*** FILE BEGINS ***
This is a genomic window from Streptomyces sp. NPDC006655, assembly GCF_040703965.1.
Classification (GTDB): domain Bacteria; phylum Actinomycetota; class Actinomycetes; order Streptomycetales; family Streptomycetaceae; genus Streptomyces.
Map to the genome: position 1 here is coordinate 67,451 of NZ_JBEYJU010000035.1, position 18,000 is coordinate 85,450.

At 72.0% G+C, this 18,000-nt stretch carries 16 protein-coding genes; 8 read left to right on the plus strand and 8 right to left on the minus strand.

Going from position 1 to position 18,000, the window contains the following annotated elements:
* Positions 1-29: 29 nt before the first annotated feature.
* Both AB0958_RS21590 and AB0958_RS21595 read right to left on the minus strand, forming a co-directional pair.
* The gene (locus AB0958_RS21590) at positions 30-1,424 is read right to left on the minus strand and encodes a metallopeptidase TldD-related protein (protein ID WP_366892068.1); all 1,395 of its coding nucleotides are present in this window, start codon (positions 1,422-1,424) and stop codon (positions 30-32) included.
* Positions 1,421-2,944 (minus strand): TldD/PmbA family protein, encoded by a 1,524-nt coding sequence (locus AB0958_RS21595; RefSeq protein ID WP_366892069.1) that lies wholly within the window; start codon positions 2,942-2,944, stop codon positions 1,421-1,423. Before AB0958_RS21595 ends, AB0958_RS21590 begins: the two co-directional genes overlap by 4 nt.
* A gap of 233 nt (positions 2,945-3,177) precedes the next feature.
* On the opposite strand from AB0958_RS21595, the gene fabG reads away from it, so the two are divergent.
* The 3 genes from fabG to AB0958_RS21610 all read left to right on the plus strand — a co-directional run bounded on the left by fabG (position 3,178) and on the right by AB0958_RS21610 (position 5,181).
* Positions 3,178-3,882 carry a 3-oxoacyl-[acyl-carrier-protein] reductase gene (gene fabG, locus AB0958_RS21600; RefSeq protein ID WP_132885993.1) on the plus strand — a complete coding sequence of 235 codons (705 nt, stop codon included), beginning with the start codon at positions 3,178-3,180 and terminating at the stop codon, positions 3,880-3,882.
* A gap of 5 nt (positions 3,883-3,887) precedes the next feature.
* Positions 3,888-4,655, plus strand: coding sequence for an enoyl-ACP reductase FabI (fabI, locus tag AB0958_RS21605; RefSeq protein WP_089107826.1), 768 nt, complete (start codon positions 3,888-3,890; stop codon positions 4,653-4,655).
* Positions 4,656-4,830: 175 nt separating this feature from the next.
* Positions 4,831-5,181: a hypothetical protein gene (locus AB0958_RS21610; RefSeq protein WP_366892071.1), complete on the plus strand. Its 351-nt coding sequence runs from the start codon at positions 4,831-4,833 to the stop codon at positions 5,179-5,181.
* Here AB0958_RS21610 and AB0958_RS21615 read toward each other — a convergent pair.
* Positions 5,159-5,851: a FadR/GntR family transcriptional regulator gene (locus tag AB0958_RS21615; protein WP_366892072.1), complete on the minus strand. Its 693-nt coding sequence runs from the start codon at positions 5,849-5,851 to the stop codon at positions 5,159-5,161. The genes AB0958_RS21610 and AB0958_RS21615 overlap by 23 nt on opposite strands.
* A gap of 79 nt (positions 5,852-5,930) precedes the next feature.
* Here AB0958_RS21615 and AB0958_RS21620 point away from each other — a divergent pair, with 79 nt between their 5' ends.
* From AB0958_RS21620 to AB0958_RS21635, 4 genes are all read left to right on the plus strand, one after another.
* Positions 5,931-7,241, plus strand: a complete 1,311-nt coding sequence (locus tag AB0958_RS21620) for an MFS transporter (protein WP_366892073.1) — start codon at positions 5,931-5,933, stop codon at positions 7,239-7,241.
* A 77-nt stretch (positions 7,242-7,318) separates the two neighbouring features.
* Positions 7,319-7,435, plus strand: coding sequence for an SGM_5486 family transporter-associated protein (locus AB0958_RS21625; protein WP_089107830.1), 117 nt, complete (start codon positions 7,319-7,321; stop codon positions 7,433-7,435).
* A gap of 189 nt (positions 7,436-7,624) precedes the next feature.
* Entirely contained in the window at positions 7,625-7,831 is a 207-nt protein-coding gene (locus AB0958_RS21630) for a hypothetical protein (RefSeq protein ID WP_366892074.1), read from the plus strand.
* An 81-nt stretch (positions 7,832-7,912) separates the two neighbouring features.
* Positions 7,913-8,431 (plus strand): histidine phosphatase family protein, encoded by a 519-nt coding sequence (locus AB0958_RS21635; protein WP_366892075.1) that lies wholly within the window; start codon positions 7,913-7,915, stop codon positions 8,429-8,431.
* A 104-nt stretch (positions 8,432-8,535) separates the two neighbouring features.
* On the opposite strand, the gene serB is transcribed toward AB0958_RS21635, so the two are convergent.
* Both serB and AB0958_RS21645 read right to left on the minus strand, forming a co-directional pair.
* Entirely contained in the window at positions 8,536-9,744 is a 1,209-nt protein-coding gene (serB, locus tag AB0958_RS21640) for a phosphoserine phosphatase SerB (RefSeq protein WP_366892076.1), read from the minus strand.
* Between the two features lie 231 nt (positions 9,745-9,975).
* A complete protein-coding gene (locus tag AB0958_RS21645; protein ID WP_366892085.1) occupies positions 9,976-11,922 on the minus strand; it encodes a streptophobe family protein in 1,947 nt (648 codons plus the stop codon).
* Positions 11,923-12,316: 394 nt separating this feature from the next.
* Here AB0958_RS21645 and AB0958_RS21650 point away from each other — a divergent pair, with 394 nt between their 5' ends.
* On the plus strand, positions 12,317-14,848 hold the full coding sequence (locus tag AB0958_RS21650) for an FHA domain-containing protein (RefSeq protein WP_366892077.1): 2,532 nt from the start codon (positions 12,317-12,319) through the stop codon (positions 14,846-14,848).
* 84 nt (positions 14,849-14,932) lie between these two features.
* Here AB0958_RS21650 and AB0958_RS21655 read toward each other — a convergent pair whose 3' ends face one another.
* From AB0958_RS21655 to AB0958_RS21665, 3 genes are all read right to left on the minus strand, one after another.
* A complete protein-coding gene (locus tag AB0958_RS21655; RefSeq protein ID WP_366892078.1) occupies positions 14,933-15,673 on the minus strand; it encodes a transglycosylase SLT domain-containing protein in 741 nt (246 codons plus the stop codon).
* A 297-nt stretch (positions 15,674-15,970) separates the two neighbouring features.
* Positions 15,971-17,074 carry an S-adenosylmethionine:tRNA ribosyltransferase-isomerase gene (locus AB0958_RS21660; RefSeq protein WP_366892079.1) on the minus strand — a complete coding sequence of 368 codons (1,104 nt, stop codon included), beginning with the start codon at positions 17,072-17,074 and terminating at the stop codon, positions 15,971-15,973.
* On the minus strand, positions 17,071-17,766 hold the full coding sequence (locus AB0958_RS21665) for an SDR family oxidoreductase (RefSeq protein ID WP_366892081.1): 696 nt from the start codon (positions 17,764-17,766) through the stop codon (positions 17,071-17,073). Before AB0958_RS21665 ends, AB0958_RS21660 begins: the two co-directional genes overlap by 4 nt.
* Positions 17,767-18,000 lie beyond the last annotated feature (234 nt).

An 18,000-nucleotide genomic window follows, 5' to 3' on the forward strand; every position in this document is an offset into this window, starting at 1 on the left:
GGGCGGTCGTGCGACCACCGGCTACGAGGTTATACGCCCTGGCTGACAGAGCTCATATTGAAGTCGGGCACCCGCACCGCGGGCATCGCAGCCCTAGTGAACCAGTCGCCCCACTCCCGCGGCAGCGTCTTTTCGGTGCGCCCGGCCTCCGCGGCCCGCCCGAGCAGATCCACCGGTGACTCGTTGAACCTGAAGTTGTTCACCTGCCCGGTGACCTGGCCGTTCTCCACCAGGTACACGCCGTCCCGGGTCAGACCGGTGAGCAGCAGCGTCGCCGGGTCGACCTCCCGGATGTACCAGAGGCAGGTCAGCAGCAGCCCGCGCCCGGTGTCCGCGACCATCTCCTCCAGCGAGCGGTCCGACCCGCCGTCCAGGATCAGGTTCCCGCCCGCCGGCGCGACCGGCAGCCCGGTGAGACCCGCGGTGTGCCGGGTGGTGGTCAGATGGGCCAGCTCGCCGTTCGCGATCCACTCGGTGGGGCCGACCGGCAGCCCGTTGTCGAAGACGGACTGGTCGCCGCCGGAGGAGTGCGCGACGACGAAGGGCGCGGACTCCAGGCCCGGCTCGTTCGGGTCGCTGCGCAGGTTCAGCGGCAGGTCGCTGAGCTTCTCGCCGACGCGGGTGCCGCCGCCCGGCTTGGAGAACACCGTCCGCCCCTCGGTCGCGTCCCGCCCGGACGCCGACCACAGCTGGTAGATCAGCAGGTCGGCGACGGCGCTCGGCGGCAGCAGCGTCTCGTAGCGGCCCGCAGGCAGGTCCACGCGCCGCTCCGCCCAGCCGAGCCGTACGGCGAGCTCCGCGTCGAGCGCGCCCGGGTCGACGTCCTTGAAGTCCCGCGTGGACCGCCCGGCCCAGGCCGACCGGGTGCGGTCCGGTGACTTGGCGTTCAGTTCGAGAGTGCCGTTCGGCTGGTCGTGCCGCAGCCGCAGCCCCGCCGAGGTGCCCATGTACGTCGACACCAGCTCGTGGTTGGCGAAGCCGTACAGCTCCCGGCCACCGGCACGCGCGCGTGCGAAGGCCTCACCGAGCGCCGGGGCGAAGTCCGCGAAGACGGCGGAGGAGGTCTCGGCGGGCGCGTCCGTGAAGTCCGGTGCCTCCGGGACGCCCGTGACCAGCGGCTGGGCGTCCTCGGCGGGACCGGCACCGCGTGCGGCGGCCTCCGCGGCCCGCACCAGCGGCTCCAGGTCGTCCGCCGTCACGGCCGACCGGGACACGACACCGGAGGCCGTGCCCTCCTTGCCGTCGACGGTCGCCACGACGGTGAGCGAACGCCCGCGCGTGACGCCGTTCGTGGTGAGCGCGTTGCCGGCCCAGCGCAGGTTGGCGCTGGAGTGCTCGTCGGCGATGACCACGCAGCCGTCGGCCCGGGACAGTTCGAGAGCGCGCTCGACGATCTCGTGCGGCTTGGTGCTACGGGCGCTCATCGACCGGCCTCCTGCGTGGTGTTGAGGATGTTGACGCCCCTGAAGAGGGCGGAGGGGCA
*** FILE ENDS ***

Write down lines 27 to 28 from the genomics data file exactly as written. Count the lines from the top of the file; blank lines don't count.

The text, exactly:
* Entirely contained in the window at positions 7,625-7,831 is a 207-nt protein-coding gene (locus AB0958_RS21630) for a hypothetical protein (RefSeq protein ID WP_366892074.1), read from the plus strand.
* An 81-nt stretch (positions 7,832-7,912) separates the two neighbouring features.